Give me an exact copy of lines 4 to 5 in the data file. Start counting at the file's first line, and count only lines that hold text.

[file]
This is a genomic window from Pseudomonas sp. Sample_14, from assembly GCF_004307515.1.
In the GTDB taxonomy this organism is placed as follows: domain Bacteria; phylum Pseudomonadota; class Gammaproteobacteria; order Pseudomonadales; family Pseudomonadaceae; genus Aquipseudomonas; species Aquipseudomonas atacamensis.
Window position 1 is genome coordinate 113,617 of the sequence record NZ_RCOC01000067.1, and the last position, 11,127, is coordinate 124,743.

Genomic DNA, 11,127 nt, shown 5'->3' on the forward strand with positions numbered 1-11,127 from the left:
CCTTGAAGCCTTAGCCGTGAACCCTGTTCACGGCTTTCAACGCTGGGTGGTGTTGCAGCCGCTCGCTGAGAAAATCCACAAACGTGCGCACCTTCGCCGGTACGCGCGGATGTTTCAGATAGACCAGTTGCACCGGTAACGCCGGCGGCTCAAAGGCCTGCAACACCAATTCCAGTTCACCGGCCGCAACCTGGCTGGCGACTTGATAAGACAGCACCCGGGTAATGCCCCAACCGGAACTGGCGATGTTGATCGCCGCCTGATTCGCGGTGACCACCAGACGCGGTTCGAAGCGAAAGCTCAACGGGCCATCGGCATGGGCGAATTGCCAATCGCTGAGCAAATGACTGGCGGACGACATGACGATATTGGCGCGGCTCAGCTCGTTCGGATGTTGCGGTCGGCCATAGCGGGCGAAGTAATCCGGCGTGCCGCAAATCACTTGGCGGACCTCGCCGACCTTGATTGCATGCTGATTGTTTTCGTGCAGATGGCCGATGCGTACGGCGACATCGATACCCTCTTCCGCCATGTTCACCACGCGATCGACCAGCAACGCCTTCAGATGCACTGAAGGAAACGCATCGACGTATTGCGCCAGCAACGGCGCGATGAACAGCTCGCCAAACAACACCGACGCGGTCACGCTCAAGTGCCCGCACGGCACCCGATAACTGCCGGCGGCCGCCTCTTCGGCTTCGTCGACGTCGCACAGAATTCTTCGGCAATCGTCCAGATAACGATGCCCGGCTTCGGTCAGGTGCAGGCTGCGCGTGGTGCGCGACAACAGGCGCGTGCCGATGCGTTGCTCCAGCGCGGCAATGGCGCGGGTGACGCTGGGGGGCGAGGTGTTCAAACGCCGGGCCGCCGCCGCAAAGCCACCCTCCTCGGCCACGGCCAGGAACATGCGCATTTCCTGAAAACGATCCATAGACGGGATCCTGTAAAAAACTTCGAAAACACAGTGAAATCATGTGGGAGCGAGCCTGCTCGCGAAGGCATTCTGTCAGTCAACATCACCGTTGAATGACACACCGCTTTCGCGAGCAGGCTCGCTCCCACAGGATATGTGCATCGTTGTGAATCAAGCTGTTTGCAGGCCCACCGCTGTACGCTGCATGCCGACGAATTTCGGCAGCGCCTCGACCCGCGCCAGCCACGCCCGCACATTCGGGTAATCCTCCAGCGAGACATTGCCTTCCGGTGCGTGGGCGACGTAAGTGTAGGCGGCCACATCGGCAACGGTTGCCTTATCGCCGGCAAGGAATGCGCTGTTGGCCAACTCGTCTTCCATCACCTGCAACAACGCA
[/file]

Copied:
Genomic DNA, 11,127 nt, shown 5'->3' on the forward strand with positions numbered 1-11,127 from the left:
CCTTGAAGCCTTAGCCGTGAACCCTGTTCACGGCTTTCAACGCTGGGTGGTGTTGCAGCCGCTCGCTGAGAAAATCCACAAACGTGCGCACCTTCGCCGGTACGCGCGGATGTTTCAGATAGACCAGTTGCACCGGTAACGCCGGCGGCTCAAAGGCCTGCAACACCAATTCCAGTTCACCGGCCGCAACCTGGCTGGCGACTTGATAAGACAGCACCCGGGTAATGCCCCAACCGGAACTGGCGATGTTGATCGCCGCCTGATTCGCGGTGACCACCAGACGCGGTTCGAAGCGAAAGCTCAACGGGCCATCGGCATGGGCGAATTGCCAATCGCTGAGCAAATGACTGGCGGACGACATGACGATATTGGCGCGGCTCAGCTCGTTCGGATGTTGCGGTCGGCCATAGCGGGCGAAGTAATCCGGCGTGCCGCAAATCACTTGGCGGACCTCGCCGACCTTGATTGCATGCTGATTGTTTTCGTGCAGATGGCCGATGCGTACGGCGACATCGATACCCTCTTCCGCCATGTTCACCACGCGATCGACCAGCAACGCCTTCAGATGCACTGAAGGAAACGCATCGACGTATTGCGCCAGCAACGGCGCGATGAACAGCTCGCCAAACAACACCGACGCGGTCACGCTCAAGTGCCCGCACGGCACCCGATAACTGCCGGCGGCCGCCTCTTCGGCTTCGTCGACGTCGCACAGAATTCTTCGGCAATCGTCCAGATAACGATGCCCGGCTTCGGTCAGGTGCAGGCTGCGCGTGGTGCGCGACAACAGGCGCGTGCCGATGCGTTGCTCCAGCGCGGCAATGGCGCGGGTGACGCTGGGGGGCGAGGTGTTCAAACGCCGGGCCGCCGCCGCAAAGCCACCCTCCTCGGCCACGGCCAGGAACATGCGCATTTCCTGAAAACGATCCATAGACGGGATCCTGTAAAAAACTTCGAAAACACAGTGAAATCATGTGGGAGCGAGCCTGCTCGCGAAGGCATTCTGTCAGTCAACATCACCGTTGAATGACACACCGCTTTCGCGAGCAGGCTCGCTCCCACAGGATATGTGCATCGTTGTGAATCAAGCTGTTTGCAGGCCCACCGCTGTACGCTGCATGCCGACGAATTTCGGCAGCGCCTCGACCCGCGCCAGCCACGCCCGCACATTCGGGTAATCCTCCAGCGAGACATTGCCTTCCGGTGCGTGGGCGACGTAAGTGTAGGCGGCCACATCGGCAACGGTTGCCTTATCGCCGGCAAGGAATGCGCTGTTGGCCAACTCGTCTTCCATCACCTGCAACAACGCA